Europe moved on Tuesday towards setting strict limits on scientific experiments on animals, with representatives of the EU nations approving the move.
The agreed text, released Tuesday, speaks of the need for "strengthening the protection of animals whilst allowing research to continue playing a key role in the fight against diseases."
It still requires the backing of the European parliament, likely to happen in September, before the law is officially adopted.
Under the new rules experiments on great apes such as chimpanzees, gorillas and orangutans will be prohibited altogether. There is a caveat that would allow member states to approve "exceptionally" the use of great apes if it is essential for the survival of the species itself or because of an unexpected outbreak of a life-threatening or debilitating disease in humans.
Also under the draft rules, the 27 EU nations would have to ensure that experiments with animals are replaced "wherever possible" by an alternative method which is "scientifically satisfactory".
Pain and suffering to be limited
Also the number of animals used in projects will have to be reduced to a minimum "without compromising the quality of results," as the search for cures for cancers, multiple sclerosis, Alzheimer's disease etc continues.
The new rules will also limit the degree of pain and suffering caused to animals to the minimum.
As a general rule, animals taken from the wild will not be allowed to be used in experiments.
The measure was formally agreed without debate by education ministers, with only the German delegation abstaining, according to the European Commission. At the moment some 12 million animals are used each year in scientific experiments in the EU.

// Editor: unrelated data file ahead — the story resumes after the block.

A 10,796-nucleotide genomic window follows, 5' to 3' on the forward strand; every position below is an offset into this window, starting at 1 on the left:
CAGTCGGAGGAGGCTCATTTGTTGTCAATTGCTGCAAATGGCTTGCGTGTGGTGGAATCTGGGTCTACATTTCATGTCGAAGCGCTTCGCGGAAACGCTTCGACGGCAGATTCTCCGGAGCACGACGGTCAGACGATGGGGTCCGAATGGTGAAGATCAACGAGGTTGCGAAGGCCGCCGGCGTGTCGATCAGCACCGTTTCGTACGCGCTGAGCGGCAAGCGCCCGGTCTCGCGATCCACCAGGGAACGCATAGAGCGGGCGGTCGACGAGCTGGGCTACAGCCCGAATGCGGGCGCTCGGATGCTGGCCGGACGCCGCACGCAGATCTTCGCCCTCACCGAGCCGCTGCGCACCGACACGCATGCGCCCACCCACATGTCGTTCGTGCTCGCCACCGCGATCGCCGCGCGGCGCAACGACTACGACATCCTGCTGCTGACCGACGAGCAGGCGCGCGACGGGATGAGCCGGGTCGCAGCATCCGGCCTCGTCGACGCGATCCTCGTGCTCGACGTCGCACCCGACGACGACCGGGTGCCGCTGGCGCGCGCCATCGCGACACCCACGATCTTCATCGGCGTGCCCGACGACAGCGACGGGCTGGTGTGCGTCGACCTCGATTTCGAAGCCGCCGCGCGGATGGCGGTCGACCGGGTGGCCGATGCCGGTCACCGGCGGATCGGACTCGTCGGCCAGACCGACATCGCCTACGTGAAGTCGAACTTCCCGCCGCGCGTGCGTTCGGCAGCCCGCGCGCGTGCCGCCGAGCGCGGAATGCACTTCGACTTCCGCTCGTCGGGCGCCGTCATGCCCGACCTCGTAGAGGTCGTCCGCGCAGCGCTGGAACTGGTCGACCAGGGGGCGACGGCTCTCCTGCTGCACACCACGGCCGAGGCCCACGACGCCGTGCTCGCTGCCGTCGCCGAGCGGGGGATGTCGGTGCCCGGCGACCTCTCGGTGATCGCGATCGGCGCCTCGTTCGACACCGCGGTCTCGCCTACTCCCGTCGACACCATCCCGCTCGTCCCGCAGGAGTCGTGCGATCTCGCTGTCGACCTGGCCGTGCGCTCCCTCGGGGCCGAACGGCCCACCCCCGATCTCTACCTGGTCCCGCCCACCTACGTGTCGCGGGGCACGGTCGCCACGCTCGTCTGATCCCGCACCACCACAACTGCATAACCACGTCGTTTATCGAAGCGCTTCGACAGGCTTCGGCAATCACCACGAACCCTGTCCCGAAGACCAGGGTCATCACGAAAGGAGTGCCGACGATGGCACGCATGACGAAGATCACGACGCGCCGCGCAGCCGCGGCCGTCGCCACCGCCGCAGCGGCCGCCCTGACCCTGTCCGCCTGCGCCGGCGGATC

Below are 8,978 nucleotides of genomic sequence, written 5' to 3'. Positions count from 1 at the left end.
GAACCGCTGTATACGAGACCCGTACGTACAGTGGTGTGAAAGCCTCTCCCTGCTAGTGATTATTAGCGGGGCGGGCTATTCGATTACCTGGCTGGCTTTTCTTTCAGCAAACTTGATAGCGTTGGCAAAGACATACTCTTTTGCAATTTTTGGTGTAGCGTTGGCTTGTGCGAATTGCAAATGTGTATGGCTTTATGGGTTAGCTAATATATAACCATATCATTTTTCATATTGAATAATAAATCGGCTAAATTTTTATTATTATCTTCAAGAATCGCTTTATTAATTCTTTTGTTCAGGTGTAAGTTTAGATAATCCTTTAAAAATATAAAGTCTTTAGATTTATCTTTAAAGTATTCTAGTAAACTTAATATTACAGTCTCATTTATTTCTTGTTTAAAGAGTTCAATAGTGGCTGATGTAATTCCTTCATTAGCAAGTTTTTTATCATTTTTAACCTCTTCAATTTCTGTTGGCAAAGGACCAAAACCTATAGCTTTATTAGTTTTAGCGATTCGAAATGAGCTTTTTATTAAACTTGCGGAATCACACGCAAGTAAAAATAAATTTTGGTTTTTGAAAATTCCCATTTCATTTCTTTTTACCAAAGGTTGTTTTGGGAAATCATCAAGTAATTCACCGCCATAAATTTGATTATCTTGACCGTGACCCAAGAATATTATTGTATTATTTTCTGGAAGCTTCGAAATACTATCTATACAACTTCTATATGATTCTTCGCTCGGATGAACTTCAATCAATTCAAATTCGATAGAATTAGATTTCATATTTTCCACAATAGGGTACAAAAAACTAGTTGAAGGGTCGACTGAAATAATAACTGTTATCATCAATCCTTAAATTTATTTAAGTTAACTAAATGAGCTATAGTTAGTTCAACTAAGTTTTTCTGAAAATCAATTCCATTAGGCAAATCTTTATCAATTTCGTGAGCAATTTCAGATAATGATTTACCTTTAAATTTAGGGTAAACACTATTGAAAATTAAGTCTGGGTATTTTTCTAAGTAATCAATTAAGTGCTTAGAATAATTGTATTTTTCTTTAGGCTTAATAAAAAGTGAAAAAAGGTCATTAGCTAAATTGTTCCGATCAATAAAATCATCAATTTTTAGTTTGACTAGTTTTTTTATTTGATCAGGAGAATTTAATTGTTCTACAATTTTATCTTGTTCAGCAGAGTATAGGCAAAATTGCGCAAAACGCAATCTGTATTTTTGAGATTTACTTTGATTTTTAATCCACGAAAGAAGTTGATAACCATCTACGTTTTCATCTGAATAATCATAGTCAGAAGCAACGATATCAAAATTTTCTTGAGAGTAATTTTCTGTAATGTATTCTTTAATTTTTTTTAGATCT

According to experts, current scientific knowledge does not allow a complete phase-out of animal experimentation, the commission said.
The draft law describes animals as "sentient creatures" with "an intrinsic value in themselves which must be respected."
Law a step forward, but not good enough
Last year the European Union banned the testing of animals for developing cosmetics, except for long-running toxicology tests which will be banned altogether in 2013.
The Eurogroup for Animals said the proposed law change was a step forward but "does not fully reflect the high level of public concern about the use of animals in experiments and does not go far enough in promoting the use of non-animal alternatives."
"We believe that the compromise reached between the EU institutions is a positive step forward but still not the U-turn needed to adequately protect animals used in research," said the group's director Sonja Van Tichelen.
Animal rights activists see too many caveats and possible loopholes in the text, in particular a "safeguard clause" which allows rules in the future law to be bypassed where "a member state has justifiable grounds for believing that action is essential."
That clause was included to appease European officials who fear the laws are too strict.
At the same time the European proposals allow an EU nation to impose its own tougher rules on animal experimentation. - (Sapa, May 2010)